Best holiday rental deals in Normandy
Discover a holiday rental fitting your needs among the 38,331 unique accommodation options from numerous holiday letting websites in Normandy. HomeToGo allows you to instantaneously search and compare the offers of each property from numerous providers to find the best price and save up to 66%.
Recommended holiday lettings in Normandy
Rent a holiday apartment, home or cottage in Normandy: from £23 per night
Best holiday homes with a patio or terrace
Recommended pet-friendly holiday lettings
Top holiday accommodation with fishing spots nearby
Popular holiday rental amenities in Normandy
Price and Availability Index in Normandy
Holiday Letting Price Information in Normandy
The price graph will give you the nightly price average for the upcoming months. £93 is the highest price average in the next twelve months. Normandy is cheaper in a week of October (05/10 - 12/10), where prices are on average £71 a night.
Holiday Home Availability Information in Normandy
The graph shows the weekly availability rate in Normandy for the next twelve months. It is harder to find an accommodation during a week of December (22/12 - 29/12), as 45% of the rentals are booked. It will be easy to find a holiday home that suits you in a week of May (04/05 - 11/05), as 80 of the rentals are still available.
The weather in Normandy
You can see our climate diagram above. The highest average temperatures are in the month of July. On the other hand, you could have temperatures dropping under 2° in February. The rainiest month is July while the driest month is September.
Landing in Normandy - Holiday lettings on the coast of France
This scenic region of France is a cornucopia of history, encompassing the full diversity of France. Named after the Danish settlers who arrived during the 9th Century, Normandy is a unique region, even having its own historic dialect. Holiday lettings here are large and homely and surrounded by blossoming gardens and rolling countryside in locations near the sea. Normandy is situated around 2.5 hours from Paris and Versailles and the Parc Naturel Regional du Perche is located within its boundaries.
Enjoying French life with children
A visit to the Bayeux Tapestry is an interesting and educational trip with children, many of whom will have heard of it in school. There is also a historicaly themed amusement park, Festyland and the de Champrepus zoo.There is also the opportunity to board a submarine turned museum at Cite de la Mer.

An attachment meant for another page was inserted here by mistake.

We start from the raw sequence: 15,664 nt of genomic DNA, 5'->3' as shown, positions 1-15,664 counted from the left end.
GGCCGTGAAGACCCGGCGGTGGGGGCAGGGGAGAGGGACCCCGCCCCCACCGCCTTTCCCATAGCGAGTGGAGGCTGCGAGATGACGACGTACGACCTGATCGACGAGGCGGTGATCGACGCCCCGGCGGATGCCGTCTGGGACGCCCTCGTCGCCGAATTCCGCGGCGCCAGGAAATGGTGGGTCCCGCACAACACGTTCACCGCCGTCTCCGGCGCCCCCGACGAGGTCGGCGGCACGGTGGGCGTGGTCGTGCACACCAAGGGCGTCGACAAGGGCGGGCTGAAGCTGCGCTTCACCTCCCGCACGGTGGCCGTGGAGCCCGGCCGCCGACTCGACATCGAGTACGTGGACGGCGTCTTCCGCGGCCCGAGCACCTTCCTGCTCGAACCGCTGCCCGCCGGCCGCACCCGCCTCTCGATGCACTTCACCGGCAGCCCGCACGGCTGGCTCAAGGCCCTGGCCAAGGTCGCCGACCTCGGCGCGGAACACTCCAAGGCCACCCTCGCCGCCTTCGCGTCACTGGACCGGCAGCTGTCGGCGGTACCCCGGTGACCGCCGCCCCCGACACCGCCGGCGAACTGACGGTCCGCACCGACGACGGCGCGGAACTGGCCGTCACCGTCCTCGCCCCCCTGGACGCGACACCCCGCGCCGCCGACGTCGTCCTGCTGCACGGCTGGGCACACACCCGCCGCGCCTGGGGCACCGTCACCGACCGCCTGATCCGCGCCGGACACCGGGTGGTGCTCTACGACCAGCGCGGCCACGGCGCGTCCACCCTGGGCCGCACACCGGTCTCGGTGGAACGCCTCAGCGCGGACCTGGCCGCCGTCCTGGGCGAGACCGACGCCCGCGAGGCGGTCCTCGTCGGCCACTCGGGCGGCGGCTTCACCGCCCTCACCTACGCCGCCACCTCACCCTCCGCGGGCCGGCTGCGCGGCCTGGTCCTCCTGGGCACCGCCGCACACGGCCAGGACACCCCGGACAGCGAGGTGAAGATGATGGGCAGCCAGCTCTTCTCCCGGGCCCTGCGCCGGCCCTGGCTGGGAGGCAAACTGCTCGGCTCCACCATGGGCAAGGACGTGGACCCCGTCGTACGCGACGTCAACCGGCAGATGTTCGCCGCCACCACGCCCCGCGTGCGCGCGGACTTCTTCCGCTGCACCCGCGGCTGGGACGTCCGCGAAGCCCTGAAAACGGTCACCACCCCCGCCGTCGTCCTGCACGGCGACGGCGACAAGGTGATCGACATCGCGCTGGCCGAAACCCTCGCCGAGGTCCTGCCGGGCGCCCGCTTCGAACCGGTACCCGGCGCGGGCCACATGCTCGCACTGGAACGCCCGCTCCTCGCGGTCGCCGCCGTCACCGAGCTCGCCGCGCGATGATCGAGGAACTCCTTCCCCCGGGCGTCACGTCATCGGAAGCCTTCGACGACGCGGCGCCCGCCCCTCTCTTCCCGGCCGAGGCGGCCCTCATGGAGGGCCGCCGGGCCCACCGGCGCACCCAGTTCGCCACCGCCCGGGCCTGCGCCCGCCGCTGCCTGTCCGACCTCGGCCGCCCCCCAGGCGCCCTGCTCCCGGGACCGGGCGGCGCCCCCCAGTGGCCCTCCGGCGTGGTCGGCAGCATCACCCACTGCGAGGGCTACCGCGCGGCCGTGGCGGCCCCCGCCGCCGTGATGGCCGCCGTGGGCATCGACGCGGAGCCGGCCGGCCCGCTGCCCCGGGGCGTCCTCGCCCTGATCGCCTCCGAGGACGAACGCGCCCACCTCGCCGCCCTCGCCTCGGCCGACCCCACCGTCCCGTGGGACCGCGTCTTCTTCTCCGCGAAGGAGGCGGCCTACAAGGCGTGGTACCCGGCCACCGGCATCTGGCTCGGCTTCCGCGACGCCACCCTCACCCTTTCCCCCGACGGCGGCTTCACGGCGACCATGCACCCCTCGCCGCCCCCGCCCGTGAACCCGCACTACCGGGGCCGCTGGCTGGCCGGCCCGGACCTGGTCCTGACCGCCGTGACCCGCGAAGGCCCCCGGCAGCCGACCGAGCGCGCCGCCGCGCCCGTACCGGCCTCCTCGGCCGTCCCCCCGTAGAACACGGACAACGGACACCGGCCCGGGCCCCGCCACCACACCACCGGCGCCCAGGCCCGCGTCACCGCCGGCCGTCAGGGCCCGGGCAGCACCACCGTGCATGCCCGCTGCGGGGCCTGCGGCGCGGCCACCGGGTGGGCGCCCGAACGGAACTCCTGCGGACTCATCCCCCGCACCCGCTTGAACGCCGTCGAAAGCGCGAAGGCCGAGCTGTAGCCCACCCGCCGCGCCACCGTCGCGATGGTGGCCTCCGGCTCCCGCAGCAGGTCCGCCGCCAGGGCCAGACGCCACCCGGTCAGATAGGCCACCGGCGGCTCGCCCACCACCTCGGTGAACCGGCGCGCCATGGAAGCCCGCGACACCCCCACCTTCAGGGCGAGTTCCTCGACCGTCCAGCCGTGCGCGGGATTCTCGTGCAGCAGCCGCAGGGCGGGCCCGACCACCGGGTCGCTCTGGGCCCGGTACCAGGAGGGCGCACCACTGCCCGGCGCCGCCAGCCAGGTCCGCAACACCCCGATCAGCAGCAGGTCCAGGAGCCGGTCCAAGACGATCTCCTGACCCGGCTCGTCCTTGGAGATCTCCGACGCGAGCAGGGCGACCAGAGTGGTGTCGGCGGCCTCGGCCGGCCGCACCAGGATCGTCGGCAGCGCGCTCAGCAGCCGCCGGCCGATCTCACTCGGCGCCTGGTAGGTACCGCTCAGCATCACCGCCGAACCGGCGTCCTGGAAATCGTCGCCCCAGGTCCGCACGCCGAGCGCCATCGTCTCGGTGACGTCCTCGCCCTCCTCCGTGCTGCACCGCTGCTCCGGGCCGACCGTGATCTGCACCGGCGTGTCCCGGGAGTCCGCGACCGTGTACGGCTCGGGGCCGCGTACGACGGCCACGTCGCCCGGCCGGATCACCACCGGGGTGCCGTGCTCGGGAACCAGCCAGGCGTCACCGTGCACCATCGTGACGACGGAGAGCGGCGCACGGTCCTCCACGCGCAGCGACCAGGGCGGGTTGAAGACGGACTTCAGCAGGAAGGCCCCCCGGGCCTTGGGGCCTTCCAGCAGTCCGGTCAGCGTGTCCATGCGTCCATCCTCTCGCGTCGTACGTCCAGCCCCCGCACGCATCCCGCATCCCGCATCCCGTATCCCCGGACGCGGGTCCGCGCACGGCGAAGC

Festivals and celebrations in medieval Normandy
Barely a day goes by in Normandy without some form of celebration taking place, whether its the Spring Festival in March, La Fete du Normandes celebrating Normandy itself throughout September, or the Fetes des Gueux, a medieval weekend with street parades, markets and shows.
There are few dates throughout the year which do not feature some form of event or exhibition, celebrating the region's varied history. D-Day is a particularly important time in Normandy's calendar when the Normandy Landings of 1944 ared remembered.
The beauty of Normandy in brief
These white cliffs are an icon of Normandy and the coastal town of Etretat is a cultural haven for sight-seers from around the world. The cliffs themselves are the site of several naturally-formed arches which are classified as a site of major national importance.
The coast is home to a number of protected plant species. A walk along the Faliase d'Etratat with its breathtaking views is an unmissable experience.
Claude Monet's house and gardens
This attraction is a must-see for art lovers as well as for those who appreciate beauty. The town of Giverny is accessible by train, road and bus from Normandy.
Claude Monet's house is now a museum displaying items which belonged to the artist. The house and gardens are themselves works of art, with a huge variety of flowers wherever you look.
Abbaye du Mont-Saint-Michel
Another iconic Normandy landmark and a symbol of French national identity, this abbey was founded in the 10th Century by Benedictine monks. The abbey has been used for the worship of Saint Michel since 708 and was an important site of medieval pilgrimage.
The abbey has undergone ongoing restoration and can now be seen in all its former glory. This World Heritage Site sits atop an 80m high hill overlooking the medieval town, the surrounding countryside and the Couesnon River.
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